It’s my job to figure out what a physician’s price is. For some it’s dinner at the finest restaurants, for others it’s enough convincing data to let them prescribe confidently and for others it’s my attention and friendship…but at the most basic level, everything is for sale and everything is an exchange.

—Shahram Ahari

What does this mean for the physician-patient relationship in discussing birth control options? I want to believe that providers would place their obligation to provide true informed choice about the risks and benefits of contraception options over cozy relationships with drug reps. But I recall my own experiences and  I fear for the women in their teens and twenties going in for their first yearly well-woman exams, and coming home with packs of pills, completely unaware of the money, advertising, and schmoozing efforts involved in getting those pill packs to the providers desk.

Some women might want these pills, and that’s OK. What do I want?

Instead of insurance fraud and a misrepresentation of these medications’ risks, I want transparency. I want the pharmaceutical industry to adopt a shred of decency and stop inventing and selling made-up conditions to women, and start spending more money on making its products safer than on advertising them to us. I want honest discussion about the possible risks. I want more choices and safer choices. What do you want?

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10 thoughts on “Seasonal periods, brought to you by Big Pharma

  1. Welllll…I enjoy pregnancy & nursing so very MUCH b/c part of it means I am NOT having a period! 🙂 In fact…the longer I breast feed (even if I’ve weaned) the longer it takes for my period to come back! 28 months of nursing, 11 months post nursing, plus 18 months total of pregnancy means in the last 8 years I have missed periods for almost FIVE YEARS. I am also overweight right now…And for me, that means no periods. I enjoy not having a period, but I do not enjoy being FAT!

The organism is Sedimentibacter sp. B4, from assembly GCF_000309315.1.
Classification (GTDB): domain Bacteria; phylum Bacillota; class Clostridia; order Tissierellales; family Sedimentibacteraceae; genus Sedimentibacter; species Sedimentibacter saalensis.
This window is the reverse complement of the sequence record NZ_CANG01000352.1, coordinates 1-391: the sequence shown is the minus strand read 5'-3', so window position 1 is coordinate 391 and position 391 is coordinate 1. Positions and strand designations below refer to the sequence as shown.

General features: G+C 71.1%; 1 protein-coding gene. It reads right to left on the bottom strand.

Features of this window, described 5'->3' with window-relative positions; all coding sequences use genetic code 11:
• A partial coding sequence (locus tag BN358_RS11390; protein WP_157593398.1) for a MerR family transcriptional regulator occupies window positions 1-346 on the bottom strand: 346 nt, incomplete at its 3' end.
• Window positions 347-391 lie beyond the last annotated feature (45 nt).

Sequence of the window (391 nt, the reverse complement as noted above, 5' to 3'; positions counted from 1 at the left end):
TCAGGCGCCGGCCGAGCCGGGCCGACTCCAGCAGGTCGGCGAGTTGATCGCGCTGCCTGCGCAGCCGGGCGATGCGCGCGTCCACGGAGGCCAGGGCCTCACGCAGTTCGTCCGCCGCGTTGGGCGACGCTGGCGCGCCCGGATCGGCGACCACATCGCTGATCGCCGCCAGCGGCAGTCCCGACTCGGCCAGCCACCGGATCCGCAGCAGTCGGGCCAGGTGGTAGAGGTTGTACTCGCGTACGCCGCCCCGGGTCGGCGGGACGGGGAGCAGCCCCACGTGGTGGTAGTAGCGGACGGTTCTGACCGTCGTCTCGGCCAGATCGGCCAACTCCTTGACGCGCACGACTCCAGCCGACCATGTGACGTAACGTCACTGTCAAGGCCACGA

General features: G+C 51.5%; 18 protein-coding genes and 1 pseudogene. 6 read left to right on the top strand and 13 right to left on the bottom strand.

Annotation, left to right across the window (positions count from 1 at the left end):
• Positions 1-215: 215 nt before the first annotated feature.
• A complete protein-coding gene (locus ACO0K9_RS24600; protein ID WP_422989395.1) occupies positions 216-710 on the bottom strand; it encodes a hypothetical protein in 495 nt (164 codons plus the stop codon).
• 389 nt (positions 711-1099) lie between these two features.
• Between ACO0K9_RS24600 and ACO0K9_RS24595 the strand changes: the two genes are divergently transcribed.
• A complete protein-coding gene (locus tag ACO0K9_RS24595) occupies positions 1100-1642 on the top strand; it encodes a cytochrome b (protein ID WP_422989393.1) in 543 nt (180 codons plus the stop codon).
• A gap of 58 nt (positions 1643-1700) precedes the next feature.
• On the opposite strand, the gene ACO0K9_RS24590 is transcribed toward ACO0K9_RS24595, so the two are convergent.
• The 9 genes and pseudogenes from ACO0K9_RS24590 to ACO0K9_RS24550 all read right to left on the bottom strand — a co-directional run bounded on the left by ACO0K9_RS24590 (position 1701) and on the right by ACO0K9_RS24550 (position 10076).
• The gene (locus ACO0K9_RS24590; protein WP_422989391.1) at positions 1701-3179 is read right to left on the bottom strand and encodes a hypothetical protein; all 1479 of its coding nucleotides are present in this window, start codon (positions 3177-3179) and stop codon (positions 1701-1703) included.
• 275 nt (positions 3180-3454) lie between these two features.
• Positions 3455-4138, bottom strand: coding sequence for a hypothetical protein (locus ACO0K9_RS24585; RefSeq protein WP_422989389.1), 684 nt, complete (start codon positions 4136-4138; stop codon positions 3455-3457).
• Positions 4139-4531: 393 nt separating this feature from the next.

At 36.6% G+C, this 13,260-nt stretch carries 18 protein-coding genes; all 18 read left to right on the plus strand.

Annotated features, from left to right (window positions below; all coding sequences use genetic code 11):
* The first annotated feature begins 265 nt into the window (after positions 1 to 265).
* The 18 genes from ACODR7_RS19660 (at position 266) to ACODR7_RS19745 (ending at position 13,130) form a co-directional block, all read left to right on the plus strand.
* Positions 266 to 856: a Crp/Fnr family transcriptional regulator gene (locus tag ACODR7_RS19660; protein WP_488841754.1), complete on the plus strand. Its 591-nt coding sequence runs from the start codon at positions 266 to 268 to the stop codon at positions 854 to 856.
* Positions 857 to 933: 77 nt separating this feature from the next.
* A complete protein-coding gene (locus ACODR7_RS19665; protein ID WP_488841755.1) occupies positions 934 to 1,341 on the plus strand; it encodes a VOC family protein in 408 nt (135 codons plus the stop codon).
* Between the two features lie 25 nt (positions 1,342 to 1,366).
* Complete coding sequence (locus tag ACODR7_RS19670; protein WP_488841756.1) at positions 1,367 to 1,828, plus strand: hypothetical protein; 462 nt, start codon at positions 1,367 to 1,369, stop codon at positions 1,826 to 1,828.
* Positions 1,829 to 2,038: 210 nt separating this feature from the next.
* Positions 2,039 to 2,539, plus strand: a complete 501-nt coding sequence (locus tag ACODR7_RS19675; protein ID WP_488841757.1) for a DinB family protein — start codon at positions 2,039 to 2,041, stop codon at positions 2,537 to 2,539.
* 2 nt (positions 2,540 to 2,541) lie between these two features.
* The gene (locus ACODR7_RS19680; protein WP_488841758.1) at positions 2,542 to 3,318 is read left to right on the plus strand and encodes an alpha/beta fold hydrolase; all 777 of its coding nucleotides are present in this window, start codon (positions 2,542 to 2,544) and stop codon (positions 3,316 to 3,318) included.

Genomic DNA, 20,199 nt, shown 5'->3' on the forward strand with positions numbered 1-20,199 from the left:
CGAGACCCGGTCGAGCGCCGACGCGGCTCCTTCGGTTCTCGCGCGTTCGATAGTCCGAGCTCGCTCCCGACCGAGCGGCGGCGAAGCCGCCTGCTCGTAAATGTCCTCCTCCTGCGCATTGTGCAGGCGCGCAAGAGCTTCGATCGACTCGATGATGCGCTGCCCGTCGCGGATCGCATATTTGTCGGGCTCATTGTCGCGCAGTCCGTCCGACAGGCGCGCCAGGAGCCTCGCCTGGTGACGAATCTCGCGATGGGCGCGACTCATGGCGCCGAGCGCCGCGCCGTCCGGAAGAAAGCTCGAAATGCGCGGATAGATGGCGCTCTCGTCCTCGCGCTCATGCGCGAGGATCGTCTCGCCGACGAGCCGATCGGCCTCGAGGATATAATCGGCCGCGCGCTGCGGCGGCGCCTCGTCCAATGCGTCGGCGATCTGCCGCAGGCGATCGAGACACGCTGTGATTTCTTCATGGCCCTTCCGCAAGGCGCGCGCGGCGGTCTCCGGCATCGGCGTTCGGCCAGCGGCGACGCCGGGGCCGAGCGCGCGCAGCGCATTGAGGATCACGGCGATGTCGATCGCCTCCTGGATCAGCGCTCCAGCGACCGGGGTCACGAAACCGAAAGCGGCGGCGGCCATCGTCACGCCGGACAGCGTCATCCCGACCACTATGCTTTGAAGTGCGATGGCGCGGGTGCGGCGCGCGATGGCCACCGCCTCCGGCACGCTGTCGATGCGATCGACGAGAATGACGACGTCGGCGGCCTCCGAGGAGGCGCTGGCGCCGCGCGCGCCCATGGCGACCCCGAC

I have never used a hormonal birth control…I prefer non-hormonal options & currently use a diaphragm. I feel like…If my body is naturally having (or not having) periods…I should not interrupt that. My body “knows best” and if being fat means my body thinks I should not be having babies (and therefore not ovulating)…then I will believe it. 🙂

    I don’t know about big pharma or making up conditions (I know my sister would get rid of her periods if she could)…but I know that I read a study…many many many years ago that talked about “modern” women and the rise in cancers. And that many women in the past would have many babies…and breastfeed their babies…And this meant they had many less periods than today’s woman. And maybe less periods is okay. (Although I doubt that means less periods by way of a hormone pill!) But I am not a scientist…or a doctor…Just a woman who enjoys not having her periods. Pre-kids my period was not terrible, and just a minor inconvenience. Post-kids I sit at home & gush for 3 days…and then it lightens for the last 4.